• Auriol S. P. Rae
  26. Unidad de Ciencias del Agua, Mérida, Mexico

    • Mario Rebolledo-Vieyra
  27. Japan Agency for Marine-Earth Science and Technology, Yokosuka, Japan

    • Honami Sato
  28. Faculty of Earth and Life Sciences, Amsterdam, The Netherlands

    • Jan Smit
  29. Earth and Planetary Sciences, Rutgers University—New Brunswick, Piscataway, NJ, USA

    • Sonia M. Tikoo-Schantz
  30. Japan Agency for Marine-Earth Science and Technology, Kochi Institute for Core Sample Research, Kochi, Japan

    • Naotaka Tomioka
  31. Department of Geosciences, University of Alaska Fairbanks, Fairbanks, AK, USA

    • Michael T. Whalen
  32. Eyring Materials Center, Arizona State University, Tempe, AZ, USA

    • Axel Wittmann
  33. Department of Chemistry, Toho University, Funabashi, Japan

    • Kosei E. Yamaguchi
  34. NASA Astrobiology Institute, Mountain View, CA, USA

    • Kosei E. Yamaguchi

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Consortia

  1. IODP–ICDP Expedition 364 Science Party

Contributions

U.R., M.H.P., A.S.P.R., J.V.M., S.P.S.G. and R.A.F.G. conceived the study. All authors participated in sampling and data collection offshore and/or onshore during IODP-ICDP Expedition 364, interpretation of the data as well as writing and/or editing of the manuscript. U.R. provided the first draft of the manuscript. U.R. and F.M.S. acquired structural data from line scans. J.L. and A.D. provided the downhole orientation data. A.S.P.R and G.S.C. performed and analysed the numerical models; G.S.C., A.S.P.R. and H.J.M. contributed the discussion on the implications for acoustic fluidization.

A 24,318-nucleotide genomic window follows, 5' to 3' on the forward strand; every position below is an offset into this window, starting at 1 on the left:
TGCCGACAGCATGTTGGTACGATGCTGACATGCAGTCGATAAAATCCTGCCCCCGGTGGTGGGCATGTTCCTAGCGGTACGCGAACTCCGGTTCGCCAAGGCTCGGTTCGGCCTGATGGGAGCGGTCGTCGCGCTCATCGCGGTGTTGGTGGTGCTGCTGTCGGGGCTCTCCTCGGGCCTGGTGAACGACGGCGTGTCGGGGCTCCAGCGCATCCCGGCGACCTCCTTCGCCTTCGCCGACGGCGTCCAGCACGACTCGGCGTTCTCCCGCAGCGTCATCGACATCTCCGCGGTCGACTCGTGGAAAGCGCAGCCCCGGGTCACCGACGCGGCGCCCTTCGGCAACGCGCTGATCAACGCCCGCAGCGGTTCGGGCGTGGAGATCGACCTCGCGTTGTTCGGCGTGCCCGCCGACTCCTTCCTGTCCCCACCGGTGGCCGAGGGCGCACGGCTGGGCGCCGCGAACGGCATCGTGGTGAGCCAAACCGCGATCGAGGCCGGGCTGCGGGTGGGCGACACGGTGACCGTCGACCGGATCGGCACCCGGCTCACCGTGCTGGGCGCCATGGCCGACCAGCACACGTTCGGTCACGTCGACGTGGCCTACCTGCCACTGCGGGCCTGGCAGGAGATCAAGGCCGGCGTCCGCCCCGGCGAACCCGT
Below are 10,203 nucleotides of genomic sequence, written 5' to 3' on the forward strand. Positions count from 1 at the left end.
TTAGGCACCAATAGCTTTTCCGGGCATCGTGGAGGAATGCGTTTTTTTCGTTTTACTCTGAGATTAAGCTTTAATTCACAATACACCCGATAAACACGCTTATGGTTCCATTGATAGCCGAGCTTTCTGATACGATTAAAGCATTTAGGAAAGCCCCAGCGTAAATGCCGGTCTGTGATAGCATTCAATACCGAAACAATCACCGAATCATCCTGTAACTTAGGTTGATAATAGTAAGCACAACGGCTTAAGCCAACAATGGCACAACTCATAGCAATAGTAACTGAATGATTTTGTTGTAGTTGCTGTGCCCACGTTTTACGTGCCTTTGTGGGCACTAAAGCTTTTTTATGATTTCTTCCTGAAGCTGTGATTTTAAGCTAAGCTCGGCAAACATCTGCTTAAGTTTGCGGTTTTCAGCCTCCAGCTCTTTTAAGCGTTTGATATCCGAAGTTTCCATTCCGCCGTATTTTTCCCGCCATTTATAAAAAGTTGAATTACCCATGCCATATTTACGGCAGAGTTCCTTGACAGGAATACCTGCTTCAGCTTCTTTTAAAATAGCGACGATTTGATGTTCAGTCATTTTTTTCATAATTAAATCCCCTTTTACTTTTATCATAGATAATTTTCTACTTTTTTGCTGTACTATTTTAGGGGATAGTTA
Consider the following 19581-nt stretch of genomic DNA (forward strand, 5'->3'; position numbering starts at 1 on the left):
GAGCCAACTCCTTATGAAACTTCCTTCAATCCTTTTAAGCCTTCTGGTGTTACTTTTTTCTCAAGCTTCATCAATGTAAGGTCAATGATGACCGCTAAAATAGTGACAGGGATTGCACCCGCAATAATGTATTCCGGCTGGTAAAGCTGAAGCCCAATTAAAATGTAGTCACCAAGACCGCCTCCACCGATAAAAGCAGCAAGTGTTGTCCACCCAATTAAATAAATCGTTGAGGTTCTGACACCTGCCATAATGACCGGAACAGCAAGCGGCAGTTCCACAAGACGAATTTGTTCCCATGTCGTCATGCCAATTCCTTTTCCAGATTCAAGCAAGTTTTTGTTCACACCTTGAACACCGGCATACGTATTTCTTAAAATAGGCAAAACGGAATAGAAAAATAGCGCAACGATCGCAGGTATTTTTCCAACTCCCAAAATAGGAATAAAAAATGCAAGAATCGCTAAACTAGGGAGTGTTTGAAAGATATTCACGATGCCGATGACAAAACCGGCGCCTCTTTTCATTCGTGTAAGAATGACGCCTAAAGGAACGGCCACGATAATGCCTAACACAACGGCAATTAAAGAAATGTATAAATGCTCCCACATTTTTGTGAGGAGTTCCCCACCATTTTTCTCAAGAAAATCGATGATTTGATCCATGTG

Competing interests

The authors declare no competing interests.

Corresponding author

Correspondence to Ulrich Riller.

Extended data figures and tables

  1. Extended Data Fig. 1 Lower-hemisphere, equal-area diagrams showing poles to pre-impact aplite, diabase and pegmatite sheet intrusions.

    N, north. n, number of dykes. Source data

  2. Extended Data Fig. 2 Diagram showing pressure versus time as recorded by 100 Lagrangian tracer particles in the peak-ring rocks.

    (See Supplementary Video for location of tracer particles). Grey circles show the pressure of each tracer particle at time intervals of 2 s. The black solid line shows average pressure (all tracer particles). We note the elevated pressures between T = 100 s and T = 250 s during central uplift formation and collapse.

Supplementary information

  1. Video 1

    Animation of the numerical simulation results. The target (and impactor) materials are indicated by colour, consistent with the individual frames shown in Fig. 2 (carbonate rock, grey; crust, pink; mantle, green). Large-scale deformation of the entire target is illustrated by a grid of Lagrangian tracer particles (black dots) with 2-km initial spacing. In addition, 100 tracer particles within the peak-ring rocks are highlighted in blue. The inset shows the same tracer particles in a Lagrangian reference frame centered on the average coordinates of the highlighted tracer particles.

Source data

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DOI

https://doi.org/10.1038/s41586-018-0607-z